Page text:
My novel was inspired by a circus fire that took place in Connecticut in 1944. It’s about a young family that starts out in a remote region of Ontario. The narrator (Caroline) and her many siblings are named after Neil Diamond songs. The mother has obsessive compulsive disorder. Despite being pregnant at all times, Caroline’s mother longs to adopt a nearby neighbor when his parents abandon him. The family divides itself in half and Caroline moves with her dad to Kitchener, where she attempts to cover up an embarrassing family secret. My writing voice was compared to Miriam Toews, and I’m ashamed to say I had to look her up and read her books. If you haven’t read "A Complicated Kindness," go buy it today!
14.) Do you mind sharing a little bit about what you’re working on right now?
Right now I’m working on a memoir about losing my mother to leukemia. She died on Christmas Day almost ten years ago. This book may always be a work-in-progress, though I’m feeling more drawn to it now that my novel is finally out in the world. No thanks to cancer, being a motherless mother is a reality I think many women are faced with. I’m also busy recording an audio version of Peter Pan for my children and English learners. Peter Pan (one of my favourite stories) is in the public domain now, but I couldn’t find a good audio version online, so I decided to make it myself.
You can find Tara online here:
Website and blog: http://www.tarabenwell.com
Enjoy this excerpt from The Proper Order of Things (You can also listen to the first two chapters on iTunes: http://tinyurl.com/4axo9dg):
THE PROPER ORDER OF THINGS
By Tara Benwell
Mother always said there was nothing special about being called a sweetie pie. All pies are sweet, she would say, and not one of us would disagree. It wasn’t that we didn’t know about the chicken pot or mincemeat kinds. We had seen them in the grocery store flyers that lined the ditch along Whirl Creek. It’s just that we weren’t allowed to talk about things like trash in our family, so we didn’t.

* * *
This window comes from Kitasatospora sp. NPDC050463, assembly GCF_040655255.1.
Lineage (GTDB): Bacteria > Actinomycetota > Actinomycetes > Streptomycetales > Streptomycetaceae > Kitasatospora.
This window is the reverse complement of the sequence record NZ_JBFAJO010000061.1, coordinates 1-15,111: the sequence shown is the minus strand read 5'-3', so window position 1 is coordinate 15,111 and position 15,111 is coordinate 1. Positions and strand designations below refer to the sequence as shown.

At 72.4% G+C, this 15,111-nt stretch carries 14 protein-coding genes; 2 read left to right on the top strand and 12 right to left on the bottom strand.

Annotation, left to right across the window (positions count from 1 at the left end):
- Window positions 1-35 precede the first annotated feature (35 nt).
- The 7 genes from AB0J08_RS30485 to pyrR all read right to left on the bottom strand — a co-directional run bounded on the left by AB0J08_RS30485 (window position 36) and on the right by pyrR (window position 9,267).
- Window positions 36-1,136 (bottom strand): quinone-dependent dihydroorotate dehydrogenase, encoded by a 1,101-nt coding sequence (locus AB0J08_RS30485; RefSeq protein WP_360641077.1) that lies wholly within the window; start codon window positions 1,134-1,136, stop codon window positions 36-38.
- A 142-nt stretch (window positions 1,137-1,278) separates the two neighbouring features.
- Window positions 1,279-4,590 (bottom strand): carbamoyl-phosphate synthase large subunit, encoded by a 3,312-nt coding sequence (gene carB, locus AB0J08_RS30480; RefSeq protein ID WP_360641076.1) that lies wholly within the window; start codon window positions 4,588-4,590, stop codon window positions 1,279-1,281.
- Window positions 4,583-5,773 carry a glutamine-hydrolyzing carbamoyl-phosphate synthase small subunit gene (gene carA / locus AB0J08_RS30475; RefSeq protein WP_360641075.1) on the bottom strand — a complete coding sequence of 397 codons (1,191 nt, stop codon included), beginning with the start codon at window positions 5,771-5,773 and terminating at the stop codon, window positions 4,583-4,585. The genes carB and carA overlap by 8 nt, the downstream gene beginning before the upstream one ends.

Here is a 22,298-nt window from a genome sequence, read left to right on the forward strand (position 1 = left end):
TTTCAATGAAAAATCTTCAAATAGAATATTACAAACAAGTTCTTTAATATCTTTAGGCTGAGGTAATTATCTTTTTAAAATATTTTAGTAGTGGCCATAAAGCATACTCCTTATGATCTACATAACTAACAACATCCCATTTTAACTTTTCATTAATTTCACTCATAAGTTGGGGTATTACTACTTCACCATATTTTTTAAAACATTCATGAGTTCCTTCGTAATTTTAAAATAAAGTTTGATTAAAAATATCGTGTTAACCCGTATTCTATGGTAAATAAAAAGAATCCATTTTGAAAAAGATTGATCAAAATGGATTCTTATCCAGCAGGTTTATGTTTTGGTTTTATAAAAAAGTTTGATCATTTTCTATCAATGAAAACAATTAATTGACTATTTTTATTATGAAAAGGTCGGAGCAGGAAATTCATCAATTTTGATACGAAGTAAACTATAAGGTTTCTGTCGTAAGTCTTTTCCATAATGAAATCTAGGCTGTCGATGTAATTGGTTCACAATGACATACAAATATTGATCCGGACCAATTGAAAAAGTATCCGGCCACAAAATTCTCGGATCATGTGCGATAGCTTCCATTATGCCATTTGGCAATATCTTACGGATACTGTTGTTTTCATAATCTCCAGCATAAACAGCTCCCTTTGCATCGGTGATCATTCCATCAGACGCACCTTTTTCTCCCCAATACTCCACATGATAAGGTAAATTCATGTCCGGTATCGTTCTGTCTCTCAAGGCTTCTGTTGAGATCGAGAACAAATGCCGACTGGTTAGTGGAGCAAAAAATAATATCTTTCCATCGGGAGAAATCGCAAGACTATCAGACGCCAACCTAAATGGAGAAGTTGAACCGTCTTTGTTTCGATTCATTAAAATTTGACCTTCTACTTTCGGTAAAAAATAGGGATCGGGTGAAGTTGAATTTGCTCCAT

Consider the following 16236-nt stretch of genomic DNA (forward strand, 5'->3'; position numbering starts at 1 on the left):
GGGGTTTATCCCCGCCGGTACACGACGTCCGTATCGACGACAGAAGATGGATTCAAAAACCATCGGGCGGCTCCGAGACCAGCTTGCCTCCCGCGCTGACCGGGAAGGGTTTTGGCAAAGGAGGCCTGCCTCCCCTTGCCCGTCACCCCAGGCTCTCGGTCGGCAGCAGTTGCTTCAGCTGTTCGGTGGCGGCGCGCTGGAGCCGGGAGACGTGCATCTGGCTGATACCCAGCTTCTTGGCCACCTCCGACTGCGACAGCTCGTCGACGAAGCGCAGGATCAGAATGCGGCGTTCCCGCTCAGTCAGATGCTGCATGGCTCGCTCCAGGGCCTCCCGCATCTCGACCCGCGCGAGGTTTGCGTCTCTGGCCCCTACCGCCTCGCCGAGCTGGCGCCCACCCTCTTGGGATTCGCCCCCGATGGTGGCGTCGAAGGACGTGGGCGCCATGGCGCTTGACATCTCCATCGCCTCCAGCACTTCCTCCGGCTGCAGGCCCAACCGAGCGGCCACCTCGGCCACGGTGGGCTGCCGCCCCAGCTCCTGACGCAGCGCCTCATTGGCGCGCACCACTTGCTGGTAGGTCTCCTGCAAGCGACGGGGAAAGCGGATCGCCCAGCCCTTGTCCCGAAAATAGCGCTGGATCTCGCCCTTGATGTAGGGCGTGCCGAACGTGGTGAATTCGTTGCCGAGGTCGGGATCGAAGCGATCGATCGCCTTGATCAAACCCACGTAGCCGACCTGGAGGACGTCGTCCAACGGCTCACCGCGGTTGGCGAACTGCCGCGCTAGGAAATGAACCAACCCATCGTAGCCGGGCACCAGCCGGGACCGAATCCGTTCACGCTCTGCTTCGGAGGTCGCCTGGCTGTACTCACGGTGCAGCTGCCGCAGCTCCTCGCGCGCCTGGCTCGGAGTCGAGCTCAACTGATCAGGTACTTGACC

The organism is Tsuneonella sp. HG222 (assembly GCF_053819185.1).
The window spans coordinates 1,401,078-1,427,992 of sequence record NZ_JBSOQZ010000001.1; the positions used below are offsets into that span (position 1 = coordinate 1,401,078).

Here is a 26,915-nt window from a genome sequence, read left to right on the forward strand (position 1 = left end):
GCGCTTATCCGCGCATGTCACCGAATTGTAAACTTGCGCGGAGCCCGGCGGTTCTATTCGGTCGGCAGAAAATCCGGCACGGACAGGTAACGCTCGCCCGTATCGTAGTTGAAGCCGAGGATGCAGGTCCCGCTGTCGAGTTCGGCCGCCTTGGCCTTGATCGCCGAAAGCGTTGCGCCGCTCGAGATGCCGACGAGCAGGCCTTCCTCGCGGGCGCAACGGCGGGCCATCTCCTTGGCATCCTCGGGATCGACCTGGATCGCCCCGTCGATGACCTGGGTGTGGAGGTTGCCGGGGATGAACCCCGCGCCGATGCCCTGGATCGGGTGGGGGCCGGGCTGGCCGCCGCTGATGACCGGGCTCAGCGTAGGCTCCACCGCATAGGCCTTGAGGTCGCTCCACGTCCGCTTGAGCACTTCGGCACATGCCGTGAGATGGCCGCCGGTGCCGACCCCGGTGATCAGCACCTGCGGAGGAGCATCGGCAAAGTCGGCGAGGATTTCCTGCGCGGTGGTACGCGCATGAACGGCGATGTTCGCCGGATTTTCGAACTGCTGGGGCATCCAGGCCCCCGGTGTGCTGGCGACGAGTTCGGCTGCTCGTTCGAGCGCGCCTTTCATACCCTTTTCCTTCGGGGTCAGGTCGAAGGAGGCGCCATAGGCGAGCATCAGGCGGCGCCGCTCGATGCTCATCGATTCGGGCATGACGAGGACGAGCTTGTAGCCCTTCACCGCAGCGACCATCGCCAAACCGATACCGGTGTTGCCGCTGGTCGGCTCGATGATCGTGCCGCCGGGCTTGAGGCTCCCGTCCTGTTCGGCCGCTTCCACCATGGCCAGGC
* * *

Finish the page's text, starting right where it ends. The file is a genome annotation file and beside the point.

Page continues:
Mother didn’t like names like honey or pumpkin either. She said those were for people who didn’t put enough thought into their own babies’ names—either that or men who didn’t even have babies of their own. The worst thing a man could do around Mother was to call her child a babycake. Mother didn’t sit around for hours sorting through Neil Diamond lyrics to find the perfect names for us just so some stranger could call us whatever he damn well pleased.
Dad said my name came from the song about the good times. Sweet Caroline. I knew when he said it that the good times came before I was born.
"Just tell me one thing, Mother. Why do I get to pick and the others get to do as they’re told?" I asked.
"It’s just that you’re special, Caroline," Mother told me from the floor inside her bedroom closet. We looked like freaks, Mother and I, sprawled among the shoeboxes eating strawberries and fake cream. Whipped Dream. The kind that squirts out in waves and never goes bad for seven more years.
Mother had called me to her bedroom, hissing my name from the wedge in her half opened door, jiggling the coiled stopper until I looked up. All I could see through the crack of light were the red treats and her index finger motioning me away from my favourite episode of Family Feud. September Baby. The one where the host asked, "During what month of pregnancy does a woman begin to look pregnant?" and the contestant answered, "September." I don’t think any of us kids got why it was funny back then, seeing as those were the days when Mother looked pregnant almost every month of the year. Just watching the game show host crack up that much got us every time, though. Besides, there was nothing better than seeing a grown-up laugh harder than a kid.
You’re gonna miss it! Desiree had said as I got up off the floor and walked towards Mother and Dad’s room. We all knew the baby question was coming up right after the commercial. I told her it wasn’t even funny anymore, but Neil shushed us and waved me away, meaning that everyone better laugh as hard as usual even without me in the room. When I got closer to the bedroom I knew I had to wash my hands because Mother was doing that thing where she wiggled her fingers in front of her chin as if there was something hot in her mouth.
"How do you mean special?" I asked. I knew the others would never let me forget about this day. This wasn’t about getting to pick what flavour of frosting Mother used for some movie star’s birthday cake. This was about how I wanted to grow up, or more importantly, who I wanted to grow up with.
I licked the red fuzz from my front teeth, careful to collect any evidence of seeds while I waited for her answer Why me? I wished she’d use the word small instead of special, or even petite like Chester’s mom had called me the time she braided my hair right from the top of my head, pulling small bits from each side as she worked her way down. Mother had ripped out the braid the moment I got home, saying it hurt her eyes the way it went all crooked like a broken bone. It was true that the braid went off to the left almost right from the start. Chester’s mom had shown me how to look at the back of my head using two mirrors. She said if I kept the braid in all night I would have waves in the morning, like her. I never got the chance to tell her that your hair goes crinkly like French fries if you only leave it in for a few minutes.